Opening the Vaults: Mummies is a once-in-a-lifetime opportunity for the public to view over 20 mummified individuals from Egypt and Peru held in The Field Museum's extensive collections, including complete humans and animals. The Museum obtained most of these remains from the World's Columbian Exposition held in Chicago in 1893. Many have not been on display since and are being shown in their original 19th century display cases.
But make no mistake - Mummies is truly a 21st century exhibition. The Field Museum has a large collection of Egyptian and Peruvian mummies, many of which had not been thoroughly studied until last year because avoiding damage was a priority. In 2011, Museum scientists performed non-invasive CT scans of several mummies, virtually "unwrapping" them with digital technology. In the exhibition, these mummies are shown along with remarkably detailed scan images, allowing visitors to see for the first time pointers to the methods used for mummification, signs of serious injuries and illnesses, and offerings and jewelry placed inside the wrappings.
"By studying the preserved remains of ancient peoples we can learn more about their lives. By using modern scanning technology, we have uncovered a wealth of new information without damaging the specimens in any way. We can now see pathologies such as injured bones and distorted or missing teeth. Evidence such as this tells us a great deal about the health of individuals," said Robert D. Martin, A. Watson Armour III Curator of Biological Anthropology at The Field Museum.
The individuals in Mummies date from about 5,500 to 800 years ago. In addition, the exhibition features artifacts related to Egyptian and Peruvian cultures, including canopic urns used in ancient Egypt to store internal organs of the mummified dead, an Egyptian stele or grave marker, and Peruvian grave figurines and gold objects.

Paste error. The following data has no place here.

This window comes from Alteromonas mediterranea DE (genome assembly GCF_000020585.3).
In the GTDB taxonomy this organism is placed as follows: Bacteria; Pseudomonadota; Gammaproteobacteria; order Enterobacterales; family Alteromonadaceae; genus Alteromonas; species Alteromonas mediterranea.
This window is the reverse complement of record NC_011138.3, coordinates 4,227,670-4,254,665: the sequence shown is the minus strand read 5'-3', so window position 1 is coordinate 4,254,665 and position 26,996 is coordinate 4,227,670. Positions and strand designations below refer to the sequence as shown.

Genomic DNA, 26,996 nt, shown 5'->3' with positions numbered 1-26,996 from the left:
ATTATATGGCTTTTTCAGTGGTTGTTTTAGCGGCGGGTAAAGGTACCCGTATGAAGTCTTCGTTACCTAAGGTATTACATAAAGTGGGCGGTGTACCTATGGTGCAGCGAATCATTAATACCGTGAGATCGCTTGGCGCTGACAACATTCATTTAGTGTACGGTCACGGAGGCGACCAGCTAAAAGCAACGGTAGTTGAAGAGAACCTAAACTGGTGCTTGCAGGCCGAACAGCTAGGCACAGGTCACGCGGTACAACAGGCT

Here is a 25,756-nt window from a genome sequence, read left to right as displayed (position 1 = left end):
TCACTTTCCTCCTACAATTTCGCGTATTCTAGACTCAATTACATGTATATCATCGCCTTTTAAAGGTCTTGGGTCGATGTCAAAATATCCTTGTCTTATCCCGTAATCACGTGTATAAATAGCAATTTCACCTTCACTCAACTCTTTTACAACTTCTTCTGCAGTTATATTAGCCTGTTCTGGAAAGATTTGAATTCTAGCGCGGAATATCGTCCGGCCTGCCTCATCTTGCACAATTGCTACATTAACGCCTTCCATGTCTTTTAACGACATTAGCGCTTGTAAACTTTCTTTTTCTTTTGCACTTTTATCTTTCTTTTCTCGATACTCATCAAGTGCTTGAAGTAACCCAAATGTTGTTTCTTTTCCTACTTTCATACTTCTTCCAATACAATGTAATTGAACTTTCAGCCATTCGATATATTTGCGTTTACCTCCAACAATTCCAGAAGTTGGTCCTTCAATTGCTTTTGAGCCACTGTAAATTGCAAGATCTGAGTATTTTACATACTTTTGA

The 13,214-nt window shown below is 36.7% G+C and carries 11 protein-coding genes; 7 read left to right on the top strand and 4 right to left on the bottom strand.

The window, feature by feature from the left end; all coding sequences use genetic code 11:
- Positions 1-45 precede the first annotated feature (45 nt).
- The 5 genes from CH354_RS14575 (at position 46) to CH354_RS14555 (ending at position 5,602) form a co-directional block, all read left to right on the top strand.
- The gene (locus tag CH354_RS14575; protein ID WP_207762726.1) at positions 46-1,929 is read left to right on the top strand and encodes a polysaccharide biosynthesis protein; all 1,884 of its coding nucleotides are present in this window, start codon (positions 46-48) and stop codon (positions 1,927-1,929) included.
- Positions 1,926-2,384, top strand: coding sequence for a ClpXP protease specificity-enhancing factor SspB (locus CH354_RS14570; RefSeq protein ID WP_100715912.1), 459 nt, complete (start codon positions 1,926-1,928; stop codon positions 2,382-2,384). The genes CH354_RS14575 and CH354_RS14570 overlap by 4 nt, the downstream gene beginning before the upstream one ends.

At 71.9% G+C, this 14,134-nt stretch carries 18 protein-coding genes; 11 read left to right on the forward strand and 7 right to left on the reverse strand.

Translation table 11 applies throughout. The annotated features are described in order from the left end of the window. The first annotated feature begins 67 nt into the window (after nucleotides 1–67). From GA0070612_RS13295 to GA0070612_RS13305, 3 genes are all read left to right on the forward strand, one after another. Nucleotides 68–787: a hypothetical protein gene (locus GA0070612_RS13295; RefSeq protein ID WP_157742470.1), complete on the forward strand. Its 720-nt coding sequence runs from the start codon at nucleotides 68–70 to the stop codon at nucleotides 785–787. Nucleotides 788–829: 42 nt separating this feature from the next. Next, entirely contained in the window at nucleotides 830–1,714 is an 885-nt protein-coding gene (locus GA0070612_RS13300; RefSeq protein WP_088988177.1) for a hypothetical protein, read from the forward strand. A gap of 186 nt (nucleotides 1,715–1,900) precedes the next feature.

Manipulation of the body after death has occurred in many different cultures. In Egypt, deliberate mummification, including removal of certain body parts, the salting of the body to dry it, wrapping, and internment in a coffin or sarcophagus, was intended to preserve the individual so that he or she could travel into the "other world" each night and return to the tomb during the day. Objects were placed in the tomb to help the individual on this journey. Many of the Egyptian remains in Mummies are in highly decorated coffins, although others are simply wrapped in linen.
Unlike the Egyptian remains, the Peruvian mummies featured in the exhibition were not embalmed. Instead, the people of ancient Peru wrapped their dead in cloth bundles and left them in the desert. Over the years, dry air and other natural factors combined to preserve them.
The exhibition also features a human head from the Nasca people of southern Peru (100-500 AD). The Nasca buried human heads in some graves. The lips and eyes were held closed with cactus spines and a hole was drilled in the forehead so the head could be suspended on a cord. Recently, scientists at the Field Museum analyzed isotopes and DNA from the heads and found that they were not from geographically distant groups. So the heads did not come from distant warrior rivals but from individuals living in the local Nasca region.
Preserving animals through mummification was a common practice in ancient Egypt and in Peru and the exhibition features the remains of six animals, including birds. These mummies were often purchased or made as offerings and buried along with humans.
Because of the fragile nature of these mummies, they will be on display for a limited time. The exhibition is only open for two months (February 17 through April 22) so visitors who want to see these intriguing specimens and the Museum's latest scientific discoveries need to hurry before the mummies are returned to their "vaults" behind the scenes at The Field Museum.
Opening the Vaults: Mummies
1400 S. Lake Shore Drive
Opens today - April 22